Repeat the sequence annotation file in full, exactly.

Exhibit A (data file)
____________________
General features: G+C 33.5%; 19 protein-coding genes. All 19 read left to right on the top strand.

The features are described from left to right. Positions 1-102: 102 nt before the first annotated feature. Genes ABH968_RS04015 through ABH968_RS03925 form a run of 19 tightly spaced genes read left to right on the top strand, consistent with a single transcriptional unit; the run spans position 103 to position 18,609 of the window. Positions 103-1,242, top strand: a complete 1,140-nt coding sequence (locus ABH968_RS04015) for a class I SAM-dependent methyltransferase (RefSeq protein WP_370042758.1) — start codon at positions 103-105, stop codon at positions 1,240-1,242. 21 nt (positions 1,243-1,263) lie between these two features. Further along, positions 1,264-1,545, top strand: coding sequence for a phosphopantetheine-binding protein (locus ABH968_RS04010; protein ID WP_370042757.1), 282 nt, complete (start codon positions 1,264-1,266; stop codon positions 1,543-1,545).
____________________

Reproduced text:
General features: G+C 33.5%; 19 protein-coding genes. All 19 read left to right on the top strand.

The features are described from left to right. Positions 1-102: 102 nt before the first annotated feature. Genes ABH968_RS04015 through ABH968_RS03925 form a run of 19 tightly spaced genes read left to right on the top strand, consistent with a single transcriptional unit; the run spans position 103 to position 18,609 of the window. Positions 103-1,242, top strand: a complete 1,140-nt coding sequence (locus ABH968_RS04015) for a class I SAM-dependent methyltransferase (RefSeq protein WP_370042758.1) — start codon at positions 103-105, stop codon at positions 1,240-1,242. 21 nt (positions 1,243-1,263) lie between these two features. Further along, positions 1,264-1,545, top strand: coding sequence for a phosphopantetheine-binding protein (locus ABH968_RS04010; protein ID WP_370042757.1), 282 nt, complete (start codon positions 1,264-1,266; stop codon positions 1,543-1,545).